Post by skierincolorado »

daze wrote: Mon May 03, 2021 10:31 pm
skierincolorado wrote: Mon May 03, 2021 9:45 pm
daze wrote: Mon May 03, 2021 9:43 pm
DMoogle wrote: Thu Apr 29, 2021 3:07 pm
skierincolorado wrote: Thu Apr 29, 2021 2:49 pmI have successfully used micro S&P futures to leverage in an account with 25k in it. The denomination is 20k.
The issue isn't that it can't be done; it's that even those with very aggressive risk appetites don't want 8:1 exposure on equities.
e-micro S&P 500 is 1/10 size of e-mini S&P 500.

For those who want to use futures to leverage global market, may consider FMWO/FMWN @ EUREX. They track MSCI World index which is a developed market index. The bid/ask spread of FMWN is about 0.1~0.15 x 100 Euro=10~15 Euro if you trade at 12:00 CET(GMT+2) or so. The implied financing rate of FMWN is almost 0 or even mildly negative.
Are you sure the implied financing rate is almost 0? Would be surprising if it is less than the ~.4% on e-minis.
FMWN borrows in EURO, while e-minis borrows in USD.

On 5/3, the settlement price of FMWN Jun 21 is 374.35 while FMWN Sep 21 is 373.85. If you can roll without slippage, you earn 0.5/374.35=0.13% for 3 months. (FMWN tracks net return index, while e-mini tracks price index. Assuming 2% dividend with 30% tax, net return index would be 0.6% less than gross return index for 1 year, while price index would be 2% less than gross return index.)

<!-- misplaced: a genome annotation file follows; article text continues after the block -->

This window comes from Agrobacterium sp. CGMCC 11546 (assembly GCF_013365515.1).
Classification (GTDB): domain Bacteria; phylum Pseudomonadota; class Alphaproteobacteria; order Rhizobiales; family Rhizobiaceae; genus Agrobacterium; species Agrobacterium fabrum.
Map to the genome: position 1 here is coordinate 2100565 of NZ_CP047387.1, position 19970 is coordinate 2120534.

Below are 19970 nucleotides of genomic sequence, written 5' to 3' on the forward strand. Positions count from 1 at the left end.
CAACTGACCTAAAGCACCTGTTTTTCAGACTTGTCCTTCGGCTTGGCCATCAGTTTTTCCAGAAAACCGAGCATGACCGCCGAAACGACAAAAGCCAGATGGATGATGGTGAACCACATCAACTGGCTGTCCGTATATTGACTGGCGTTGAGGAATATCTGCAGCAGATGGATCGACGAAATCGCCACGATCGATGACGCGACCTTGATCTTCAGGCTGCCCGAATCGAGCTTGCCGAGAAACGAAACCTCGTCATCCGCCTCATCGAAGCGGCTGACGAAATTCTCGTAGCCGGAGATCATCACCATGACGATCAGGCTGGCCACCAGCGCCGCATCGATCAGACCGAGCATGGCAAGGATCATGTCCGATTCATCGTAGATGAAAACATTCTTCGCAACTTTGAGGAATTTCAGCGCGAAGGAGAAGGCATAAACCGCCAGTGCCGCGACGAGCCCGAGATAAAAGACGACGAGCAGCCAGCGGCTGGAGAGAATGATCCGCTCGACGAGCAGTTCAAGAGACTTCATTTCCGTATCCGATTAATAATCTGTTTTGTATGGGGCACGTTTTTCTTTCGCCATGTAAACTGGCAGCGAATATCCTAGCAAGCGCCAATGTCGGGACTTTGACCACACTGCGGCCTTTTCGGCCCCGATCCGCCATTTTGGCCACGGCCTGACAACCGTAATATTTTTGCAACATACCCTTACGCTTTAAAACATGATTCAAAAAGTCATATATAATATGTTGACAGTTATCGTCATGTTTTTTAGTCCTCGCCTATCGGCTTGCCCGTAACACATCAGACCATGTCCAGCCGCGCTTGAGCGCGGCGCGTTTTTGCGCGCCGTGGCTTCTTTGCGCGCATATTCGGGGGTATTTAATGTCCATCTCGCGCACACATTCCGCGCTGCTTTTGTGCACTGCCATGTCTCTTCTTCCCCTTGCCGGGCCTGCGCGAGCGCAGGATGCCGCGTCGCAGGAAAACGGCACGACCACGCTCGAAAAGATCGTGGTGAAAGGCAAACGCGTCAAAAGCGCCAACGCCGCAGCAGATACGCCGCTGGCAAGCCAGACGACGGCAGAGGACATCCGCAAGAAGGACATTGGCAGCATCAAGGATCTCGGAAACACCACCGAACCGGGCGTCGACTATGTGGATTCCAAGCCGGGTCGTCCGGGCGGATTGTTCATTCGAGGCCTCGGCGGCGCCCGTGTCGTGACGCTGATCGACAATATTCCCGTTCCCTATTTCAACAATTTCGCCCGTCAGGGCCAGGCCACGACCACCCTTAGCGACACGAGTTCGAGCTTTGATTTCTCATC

If you can invest in gross return index without any cost (probably not), the implied financing rate of FMWN would be about 0.6% - 0.13% x 4 = about 0.08%.
The other thing to consider is that the index is priced in Euros. I think that amounts to being short Euros. Because if the Euro strengthens, the EUR version of the index will rise less than the USD version of the index. So I think you are long the basket of currencies the index holds, and then short the Euro.

Being short Euros is a significant risk given that the Euro is expected to appreciate relative to the USD long-term. The 10 year forward exchange rate is 1.4+ compared to 1.2 today. The expected appreciation of the Euro is the reason for the lower interest rate, otherwise an arbitrage opportunity would exist whereby European investors could invest in USD, earning USD positive interest rates (vs negative Euro interest rates currently). However, this arbitrage opportunity doesn't exist because of the expected depreciation of the USD.